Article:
Women in History: Helen Keller’s life with dogs

Deaf, dumb and blind American author Dr Helen Keller (1880 - 1968) visits St Dunstans Hospital in England. (Photo by Topical Press Agency/Getty Images)
Deaf, dumb and blind American author Dr Helen Keller (1880 - 1968) visits St Dunstans Hospital in England. (Photo by Topical Press Agency/Getty Images) /

When it comes to Helen Keller, what comes to mind first? Is it the fact that she was deaf and blind? What about the fact that she was an activist for people with disabilities? How about the fact that she was a dog owner?

In honor of Women’s History Month, we here at Dog O’Day are taking a look at some iconic women in history who have all been dog owners or have had a special connection with our favorite four-legged friends. And up first, we turned to Helen Keller.

As Urban Hounds explained back in 2012, Keller grew up with a Cocker Spaniel thanks to her parents, however that was not the breed of dog that kickstarted her own dog ownership. In fact, it seems that she became a dog mom in 1902 when she was gifted the predecessor to the modern Boston Terrier. At the time, the dog breed was known as the Boston Bull Terrier, and was different from the Terriers we know today.

Named Sir Thomas (we love this name for the dog), the pup was said to have a calm demeanor and an overall sweet temperament. And while he was not an official service dog, his calmness certainly helped him to act in this manner when it came to being at Helen Keller‘s side. In fact, he was often at her side when she would be in these classes.

Helen Keller helped introduce the United States to the Akita

However, while Sir Thomas may have been one of her first doggy companions, he was certainly not the last. And her true love came in the form of the Akita.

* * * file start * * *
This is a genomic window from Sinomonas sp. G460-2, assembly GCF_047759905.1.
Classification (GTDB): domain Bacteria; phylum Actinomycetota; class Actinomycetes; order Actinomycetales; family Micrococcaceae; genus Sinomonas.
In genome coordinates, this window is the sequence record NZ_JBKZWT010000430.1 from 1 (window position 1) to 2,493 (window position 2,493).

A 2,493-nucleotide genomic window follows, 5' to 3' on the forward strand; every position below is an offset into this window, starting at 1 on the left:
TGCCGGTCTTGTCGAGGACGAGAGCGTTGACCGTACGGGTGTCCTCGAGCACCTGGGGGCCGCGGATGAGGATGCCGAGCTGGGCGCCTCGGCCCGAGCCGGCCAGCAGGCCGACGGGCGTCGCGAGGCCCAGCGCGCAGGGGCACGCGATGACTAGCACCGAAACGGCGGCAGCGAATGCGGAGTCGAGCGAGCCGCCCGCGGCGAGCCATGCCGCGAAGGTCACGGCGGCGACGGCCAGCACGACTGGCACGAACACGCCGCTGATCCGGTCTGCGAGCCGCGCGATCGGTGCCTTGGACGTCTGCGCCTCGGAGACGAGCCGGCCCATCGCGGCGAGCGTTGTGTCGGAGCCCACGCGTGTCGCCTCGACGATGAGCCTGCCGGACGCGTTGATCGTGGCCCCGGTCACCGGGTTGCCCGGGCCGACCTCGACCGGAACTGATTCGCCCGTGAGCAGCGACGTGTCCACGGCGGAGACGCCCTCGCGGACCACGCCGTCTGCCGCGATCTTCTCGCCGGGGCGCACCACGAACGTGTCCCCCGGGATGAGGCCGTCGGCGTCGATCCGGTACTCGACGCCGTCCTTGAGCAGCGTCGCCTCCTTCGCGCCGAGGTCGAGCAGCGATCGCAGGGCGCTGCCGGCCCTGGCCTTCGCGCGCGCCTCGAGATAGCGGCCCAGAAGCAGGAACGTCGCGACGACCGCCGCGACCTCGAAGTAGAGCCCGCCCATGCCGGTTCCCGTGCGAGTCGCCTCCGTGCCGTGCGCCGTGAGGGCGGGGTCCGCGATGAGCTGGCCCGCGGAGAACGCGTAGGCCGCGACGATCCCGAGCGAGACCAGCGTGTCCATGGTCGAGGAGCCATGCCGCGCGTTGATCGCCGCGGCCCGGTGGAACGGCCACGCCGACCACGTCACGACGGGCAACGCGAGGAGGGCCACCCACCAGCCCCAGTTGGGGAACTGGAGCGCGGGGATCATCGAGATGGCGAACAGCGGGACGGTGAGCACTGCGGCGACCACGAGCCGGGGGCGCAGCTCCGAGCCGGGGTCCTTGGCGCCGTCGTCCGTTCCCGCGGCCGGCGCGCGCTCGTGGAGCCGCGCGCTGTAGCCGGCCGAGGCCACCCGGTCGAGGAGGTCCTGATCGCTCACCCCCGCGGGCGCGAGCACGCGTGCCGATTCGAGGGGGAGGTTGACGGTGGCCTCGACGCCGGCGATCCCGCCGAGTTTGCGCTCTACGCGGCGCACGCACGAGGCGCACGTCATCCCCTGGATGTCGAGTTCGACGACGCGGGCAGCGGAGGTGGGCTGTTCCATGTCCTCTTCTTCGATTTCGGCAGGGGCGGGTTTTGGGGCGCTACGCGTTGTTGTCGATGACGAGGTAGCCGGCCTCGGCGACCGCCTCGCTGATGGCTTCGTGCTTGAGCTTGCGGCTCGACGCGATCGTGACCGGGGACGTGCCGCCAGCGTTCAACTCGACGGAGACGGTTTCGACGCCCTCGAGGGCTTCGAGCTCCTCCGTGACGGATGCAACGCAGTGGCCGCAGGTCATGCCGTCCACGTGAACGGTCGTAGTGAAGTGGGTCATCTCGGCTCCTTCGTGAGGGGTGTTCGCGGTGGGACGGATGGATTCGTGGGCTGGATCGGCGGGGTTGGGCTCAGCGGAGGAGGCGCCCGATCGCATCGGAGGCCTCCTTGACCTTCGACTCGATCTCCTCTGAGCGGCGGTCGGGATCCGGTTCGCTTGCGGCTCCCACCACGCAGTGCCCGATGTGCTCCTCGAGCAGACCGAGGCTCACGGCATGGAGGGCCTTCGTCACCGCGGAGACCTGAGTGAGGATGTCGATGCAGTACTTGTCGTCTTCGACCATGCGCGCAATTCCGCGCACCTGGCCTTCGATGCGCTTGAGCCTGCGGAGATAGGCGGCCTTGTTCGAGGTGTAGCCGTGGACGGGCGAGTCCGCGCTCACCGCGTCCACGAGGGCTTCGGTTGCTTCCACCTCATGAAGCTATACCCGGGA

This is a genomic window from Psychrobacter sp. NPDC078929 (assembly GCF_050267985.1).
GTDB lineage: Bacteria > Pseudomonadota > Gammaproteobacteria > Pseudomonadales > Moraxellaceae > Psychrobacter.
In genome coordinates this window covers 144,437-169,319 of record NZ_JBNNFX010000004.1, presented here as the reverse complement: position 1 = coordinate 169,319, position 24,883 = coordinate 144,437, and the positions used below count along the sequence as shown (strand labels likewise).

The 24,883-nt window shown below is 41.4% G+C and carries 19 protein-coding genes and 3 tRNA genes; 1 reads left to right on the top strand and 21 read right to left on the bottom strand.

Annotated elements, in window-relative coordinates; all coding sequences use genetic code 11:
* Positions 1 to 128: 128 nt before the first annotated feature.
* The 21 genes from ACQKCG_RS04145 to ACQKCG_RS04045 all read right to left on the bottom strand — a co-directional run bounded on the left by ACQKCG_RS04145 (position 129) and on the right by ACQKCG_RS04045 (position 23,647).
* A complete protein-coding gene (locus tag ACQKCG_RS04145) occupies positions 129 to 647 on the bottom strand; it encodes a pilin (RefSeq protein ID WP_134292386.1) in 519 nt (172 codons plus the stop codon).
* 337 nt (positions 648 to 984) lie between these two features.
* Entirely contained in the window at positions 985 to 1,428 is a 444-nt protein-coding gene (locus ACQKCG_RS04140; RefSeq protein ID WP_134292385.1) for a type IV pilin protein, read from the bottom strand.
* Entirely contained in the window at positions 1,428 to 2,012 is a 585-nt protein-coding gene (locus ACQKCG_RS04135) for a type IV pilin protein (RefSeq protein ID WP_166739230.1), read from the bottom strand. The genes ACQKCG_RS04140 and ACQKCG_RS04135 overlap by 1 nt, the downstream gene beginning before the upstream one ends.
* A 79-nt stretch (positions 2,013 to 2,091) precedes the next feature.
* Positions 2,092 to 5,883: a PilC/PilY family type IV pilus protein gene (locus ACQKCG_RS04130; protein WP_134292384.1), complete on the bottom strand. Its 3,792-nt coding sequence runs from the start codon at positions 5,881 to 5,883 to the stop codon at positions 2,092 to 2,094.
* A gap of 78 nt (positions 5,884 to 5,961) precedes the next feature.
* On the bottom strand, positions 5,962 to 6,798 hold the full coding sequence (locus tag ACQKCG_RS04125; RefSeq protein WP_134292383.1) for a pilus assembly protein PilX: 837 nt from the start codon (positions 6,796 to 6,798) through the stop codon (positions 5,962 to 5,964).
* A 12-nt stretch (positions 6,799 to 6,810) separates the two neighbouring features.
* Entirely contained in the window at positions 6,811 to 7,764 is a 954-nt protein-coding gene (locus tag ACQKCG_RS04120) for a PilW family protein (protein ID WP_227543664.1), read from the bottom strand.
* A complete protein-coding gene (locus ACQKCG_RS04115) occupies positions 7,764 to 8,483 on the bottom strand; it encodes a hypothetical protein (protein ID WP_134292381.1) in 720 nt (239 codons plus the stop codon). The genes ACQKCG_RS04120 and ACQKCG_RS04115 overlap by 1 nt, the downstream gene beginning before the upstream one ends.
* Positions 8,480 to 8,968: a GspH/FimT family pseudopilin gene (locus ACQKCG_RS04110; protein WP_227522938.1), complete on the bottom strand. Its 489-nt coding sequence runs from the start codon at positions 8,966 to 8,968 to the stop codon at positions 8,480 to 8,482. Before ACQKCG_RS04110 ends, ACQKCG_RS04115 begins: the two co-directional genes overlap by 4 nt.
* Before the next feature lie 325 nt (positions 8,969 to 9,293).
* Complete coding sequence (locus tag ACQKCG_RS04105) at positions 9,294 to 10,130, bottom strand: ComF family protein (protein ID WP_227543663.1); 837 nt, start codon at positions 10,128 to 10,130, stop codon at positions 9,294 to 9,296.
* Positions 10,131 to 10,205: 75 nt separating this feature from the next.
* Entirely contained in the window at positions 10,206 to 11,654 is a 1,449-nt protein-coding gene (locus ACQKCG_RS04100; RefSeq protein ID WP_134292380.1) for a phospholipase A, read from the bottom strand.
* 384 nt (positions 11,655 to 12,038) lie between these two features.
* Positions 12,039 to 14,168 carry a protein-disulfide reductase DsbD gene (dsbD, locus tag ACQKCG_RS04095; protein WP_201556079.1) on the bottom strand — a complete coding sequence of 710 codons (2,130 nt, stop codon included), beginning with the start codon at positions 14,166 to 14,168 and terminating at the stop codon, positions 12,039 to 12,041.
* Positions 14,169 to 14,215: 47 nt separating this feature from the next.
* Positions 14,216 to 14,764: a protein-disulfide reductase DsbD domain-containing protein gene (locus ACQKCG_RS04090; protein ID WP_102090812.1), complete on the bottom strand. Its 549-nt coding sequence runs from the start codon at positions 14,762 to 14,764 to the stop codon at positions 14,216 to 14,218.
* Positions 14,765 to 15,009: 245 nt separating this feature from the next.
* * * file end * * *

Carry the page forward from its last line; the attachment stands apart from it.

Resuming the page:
It turns out that in the 1930s, Helen Keller visited Japan on a tour of the country, where she spoke about her life and disability. While there, she learned about the famous dog, Hachiko, the Akita who was known for his loyalty after he waited for his owner even nine years after his death. (There is even a movie starring Richard Gere about this amazing pup.)

After learning about the dog and this very special breed, she shared her interest in getting her own Akita. This led to her being gifted her very own puppy by the name of Kamikaze-Go. Sadly, Kamikaze-Go tragically died at just 7.5 months old because of distemper. Upon hearing about the tragedy and Keller’s heartbreak, she was gifted a second Akita puppy, Kenzan-Go, who was said to be the brother of her first Akita.

Her love for the Akita breed and specifically her “Go-Go” (the pet name for her beloved pup) is what truly helped to get the breed noticed here in the United States. She was the first person to bring not just one, but two of the breed into the country. And considering the level of loyalty and affection they show their owners, while also being more aloof with strangers, this meant that this was the perfect pup to act as a companion to Keller.

While there is so much more to Helen Keller’s story than that of a dog owner, we can’t help but appreciate not only her love for dogs, but also the fact that she helped to bring this breed to the United States for the rest of us to fall in love with. (And as someone who has previously owned an Akita, I can’t imagine never having had one of these precious bundles of fur.)

dark. Next. There is currently a dog perfume that has the stamp of approval from Queen Elizabeth II

Did you know that Helen Keller was a dog mom? Did you know about her connection to the Akita breed?